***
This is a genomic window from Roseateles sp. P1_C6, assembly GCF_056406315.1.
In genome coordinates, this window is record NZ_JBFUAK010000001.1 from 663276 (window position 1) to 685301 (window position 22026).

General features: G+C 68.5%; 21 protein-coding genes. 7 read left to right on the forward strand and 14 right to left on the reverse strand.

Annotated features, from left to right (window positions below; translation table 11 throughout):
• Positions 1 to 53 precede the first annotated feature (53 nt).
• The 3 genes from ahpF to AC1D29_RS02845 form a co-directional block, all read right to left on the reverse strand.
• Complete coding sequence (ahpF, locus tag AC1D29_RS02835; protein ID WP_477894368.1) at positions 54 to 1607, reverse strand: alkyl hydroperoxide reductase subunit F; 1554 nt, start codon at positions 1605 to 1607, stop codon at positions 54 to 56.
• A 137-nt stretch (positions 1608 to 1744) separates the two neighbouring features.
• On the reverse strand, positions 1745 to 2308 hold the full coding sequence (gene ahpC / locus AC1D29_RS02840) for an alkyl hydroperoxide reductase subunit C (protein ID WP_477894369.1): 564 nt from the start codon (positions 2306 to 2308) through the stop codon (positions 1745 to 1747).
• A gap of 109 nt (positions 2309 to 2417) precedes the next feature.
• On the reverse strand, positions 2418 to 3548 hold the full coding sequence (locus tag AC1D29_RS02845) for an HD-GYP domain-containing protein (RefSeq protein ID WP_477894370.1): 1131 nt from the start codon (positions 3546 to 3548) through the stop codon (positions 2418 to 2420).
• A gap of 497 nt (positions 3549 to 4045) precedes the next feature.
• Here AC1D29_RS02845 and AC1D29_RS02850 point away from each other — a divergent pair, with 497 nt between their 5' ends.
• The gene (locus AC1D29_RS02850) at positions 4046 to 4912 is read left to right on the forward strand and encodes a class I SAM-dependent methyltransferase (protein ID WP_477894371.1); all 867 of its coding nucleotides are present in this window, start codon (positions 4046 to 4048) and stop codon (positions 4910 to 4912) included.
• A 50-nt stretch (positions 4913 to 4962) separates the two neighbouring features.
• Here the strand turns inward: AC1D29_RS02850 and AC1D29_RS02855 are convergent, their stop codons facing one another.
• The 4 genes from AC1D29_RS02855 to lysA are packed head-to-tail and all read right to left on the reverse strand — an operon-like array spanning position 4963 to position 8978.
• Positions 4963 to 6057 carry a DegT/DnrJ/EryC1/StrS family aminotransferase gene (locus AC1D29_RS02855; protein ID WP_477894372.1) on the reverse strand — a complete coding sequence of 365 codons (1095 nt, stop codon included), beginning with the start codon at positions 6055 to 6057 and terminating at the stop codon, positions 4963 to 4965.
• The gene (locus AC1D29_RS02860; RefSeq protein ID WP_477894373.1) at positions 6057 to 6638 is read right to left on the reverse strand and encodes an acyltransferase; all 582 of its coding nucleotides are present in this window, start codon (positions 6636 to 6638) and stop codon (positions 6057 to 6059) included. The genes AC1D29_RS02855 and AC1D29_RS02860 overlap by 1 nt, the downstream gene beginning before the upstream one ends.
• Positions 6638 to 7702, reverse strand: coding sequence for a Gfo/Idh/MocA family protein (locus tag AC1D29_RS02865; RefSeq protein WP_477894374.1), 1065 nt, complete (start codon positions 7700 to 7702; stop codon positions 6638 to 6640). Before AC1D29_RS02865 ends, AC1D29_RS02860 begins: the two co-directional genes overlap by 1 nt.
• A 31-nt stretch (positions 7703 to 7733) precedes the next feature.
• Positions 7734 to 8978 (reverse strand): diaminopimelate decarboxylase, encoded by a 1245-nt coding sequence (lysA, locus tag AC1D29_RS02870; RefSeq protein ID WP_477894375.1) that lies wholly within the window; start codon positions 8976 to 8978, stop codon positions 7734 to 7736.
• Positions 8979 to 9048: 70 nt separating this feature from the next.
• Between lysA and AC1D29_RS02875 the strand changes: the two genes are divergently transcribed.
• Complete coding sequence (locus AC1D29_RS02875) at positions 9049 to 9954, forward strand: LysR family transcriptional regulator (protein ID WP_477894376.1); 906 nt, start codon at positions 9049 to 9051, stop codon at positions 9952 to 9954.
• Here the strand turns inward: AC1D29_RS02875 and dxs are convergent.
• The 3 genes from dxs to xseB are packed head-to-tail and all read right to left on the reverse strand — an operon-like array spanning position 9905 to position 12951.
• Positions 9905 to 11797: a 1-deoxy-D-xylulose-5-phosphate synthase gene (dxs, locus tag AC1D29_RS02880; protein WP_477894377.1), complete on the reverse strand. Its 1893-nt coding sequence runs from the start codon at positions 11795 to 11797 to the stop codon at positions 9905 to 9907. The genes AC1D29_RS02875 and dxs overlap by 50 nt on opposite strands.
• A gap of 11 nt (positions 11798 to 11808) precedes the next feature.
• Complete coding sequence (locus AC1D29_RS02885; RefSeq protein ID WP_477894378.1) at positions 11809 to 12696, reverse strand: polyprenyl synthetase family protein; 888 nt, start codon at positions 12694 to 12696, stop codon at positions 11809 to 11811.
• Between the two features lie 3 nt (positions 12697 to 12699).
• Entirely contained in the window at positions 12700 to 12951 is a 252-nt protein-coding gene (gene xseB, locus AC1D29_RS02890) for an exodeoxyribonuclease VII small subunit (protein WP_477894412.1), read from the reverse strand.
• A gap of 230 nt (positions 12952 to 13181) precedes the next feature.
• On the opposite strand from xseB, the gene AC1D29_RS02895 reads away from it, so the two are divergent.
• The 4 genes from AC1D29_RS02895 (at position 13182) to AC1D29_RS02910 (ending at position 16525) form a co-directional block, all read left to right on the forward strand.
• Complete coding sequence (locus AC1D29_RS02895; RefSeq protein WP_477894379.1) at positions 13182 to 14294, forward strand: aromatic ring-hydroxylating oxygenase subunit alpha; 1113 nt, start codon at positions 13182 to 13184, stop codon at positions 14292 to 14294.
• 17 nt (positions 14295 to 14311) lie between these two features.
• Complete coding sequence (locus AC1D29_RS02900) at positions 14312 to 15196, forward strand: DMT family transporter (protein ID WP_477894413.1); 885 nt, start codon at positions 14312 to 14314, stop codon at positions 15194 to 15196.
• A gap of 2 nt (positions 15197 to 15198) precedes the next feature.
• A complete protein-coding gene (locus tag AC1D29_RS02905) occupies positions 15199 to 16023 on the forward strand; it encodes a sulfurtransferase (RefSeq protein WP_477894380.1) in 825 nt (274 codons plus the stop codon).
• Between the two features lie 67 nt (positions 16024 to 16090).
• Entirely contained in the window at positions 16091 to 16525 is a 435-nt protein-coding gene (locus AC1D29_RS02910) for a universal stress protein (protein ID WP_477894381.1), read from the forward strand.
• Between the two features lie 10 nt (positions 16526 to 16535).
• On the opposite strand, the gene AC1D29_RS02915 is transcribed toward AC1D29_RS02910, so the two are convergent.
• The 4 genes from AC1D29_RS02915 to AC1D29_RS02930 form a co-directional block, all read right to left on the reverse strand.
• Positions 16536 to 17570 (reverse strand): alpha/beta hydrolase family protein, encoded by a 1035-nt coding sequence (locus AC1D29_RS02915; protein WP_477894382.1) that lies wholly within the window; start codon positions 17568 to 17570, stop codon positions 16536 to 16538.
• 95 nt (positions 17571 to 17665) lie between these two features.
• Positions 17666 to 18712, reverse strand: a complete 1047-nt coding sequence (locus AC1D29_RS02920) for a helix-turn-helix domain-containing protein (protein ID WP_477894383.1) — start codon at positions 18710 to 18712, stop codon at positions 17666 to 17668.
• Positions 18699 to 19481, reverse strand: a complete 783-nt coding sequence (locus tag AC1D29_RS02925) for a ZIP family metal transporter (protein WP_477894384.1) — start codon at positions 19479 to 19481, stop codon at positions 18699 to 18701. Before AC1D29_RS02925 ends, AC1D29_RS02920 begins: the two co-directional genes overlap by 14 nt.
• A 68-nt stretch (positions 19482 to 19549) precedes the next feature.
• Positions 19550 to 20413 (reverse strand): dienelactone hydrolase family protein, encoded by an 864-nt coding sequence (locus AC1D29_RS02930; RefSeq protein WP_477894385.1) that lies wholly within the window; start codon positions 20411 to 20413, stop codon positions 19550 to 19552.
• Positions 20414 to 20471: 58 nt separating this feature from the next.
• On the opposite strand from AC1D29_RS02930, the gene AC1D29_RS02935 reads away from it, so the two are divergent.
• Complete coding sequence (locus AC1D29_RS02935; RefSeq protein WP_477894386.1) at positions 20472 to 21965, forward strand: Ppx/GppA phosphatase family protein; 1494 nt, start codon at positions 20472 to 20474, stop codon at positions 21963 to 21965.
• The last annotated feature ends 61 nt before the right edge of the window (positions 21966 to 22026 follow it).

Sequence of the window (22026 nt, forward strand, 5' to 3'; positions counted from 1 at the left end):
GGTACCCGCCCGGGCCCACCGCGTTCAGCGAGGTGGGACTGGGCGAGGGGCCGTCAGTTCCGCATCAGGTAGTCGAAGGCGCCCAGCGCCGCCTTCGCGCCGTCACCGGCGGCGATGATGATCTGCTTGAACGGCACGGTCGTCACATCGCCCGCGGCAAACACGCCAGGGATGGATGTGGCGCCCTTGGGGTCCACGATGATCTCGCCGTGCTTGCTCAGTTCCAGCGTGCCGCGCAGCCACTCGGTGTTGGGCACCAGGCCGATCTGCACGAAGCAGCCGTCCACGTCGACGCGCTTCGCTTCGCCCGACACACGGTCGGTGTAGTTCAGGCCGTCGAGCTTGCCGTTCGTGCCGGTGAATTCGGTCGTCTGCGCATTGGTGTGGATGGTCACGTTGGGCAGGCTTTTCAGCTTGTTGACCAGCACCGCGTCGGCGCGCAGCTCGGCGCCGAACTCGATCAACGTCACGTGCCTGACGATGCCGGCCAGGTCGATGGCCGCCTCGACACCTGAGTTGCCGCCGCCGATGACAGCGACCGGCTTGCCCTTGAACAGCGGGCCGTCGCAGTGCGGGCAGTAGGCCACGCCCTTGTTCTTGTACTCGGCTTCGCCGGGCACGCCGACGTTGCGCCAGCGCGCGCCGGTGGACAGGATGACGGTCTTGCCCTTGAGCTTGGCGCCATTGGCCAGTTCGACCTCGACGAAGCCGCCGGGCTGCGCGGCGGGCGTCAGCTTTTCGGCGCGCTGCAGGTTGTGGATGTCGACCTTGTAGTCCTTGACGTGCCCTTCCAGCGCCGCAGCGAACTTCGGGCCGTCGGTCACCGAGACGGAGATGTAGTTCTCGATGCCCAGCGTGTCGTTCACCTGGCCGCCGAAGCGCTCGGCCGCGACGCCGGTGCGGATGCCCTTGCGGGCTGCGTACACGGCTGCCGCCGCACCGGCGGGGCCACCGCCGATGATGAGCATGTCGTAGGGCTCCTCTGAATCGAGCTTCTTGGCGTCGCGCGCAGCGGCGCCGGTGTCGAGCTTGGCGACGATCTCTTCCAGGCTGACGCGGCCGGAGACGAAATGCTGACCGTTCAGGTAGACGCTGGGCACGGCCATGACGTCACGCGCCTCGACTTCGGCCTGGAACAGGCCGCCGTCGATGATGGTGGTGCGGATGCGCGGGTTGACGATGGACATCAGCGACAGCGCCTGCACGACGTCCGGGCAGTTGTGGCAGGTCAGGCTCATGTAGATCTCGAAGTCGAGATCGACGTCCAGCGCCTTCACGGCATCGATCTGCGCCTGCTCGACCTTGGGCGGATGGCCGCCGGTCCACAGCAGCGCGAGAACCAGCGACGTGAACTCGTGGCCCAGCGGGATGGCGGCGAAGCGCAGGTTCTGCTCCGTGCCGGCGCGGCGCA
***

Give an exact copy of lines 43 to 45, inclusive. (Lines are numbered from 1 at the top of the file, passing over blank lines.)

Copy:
• Between the two features lie 10 nt (positions 16526 to 16535).
• On the opposite strand, the gene AC1D29_RS02915 is transcribed toward AC1D29_RS02910, so the two are convergent.
• The 4 genes from AC1D29_RS02915 to AC1D29_RS02930 form a co-directional block, all read right to left on the reverse strand.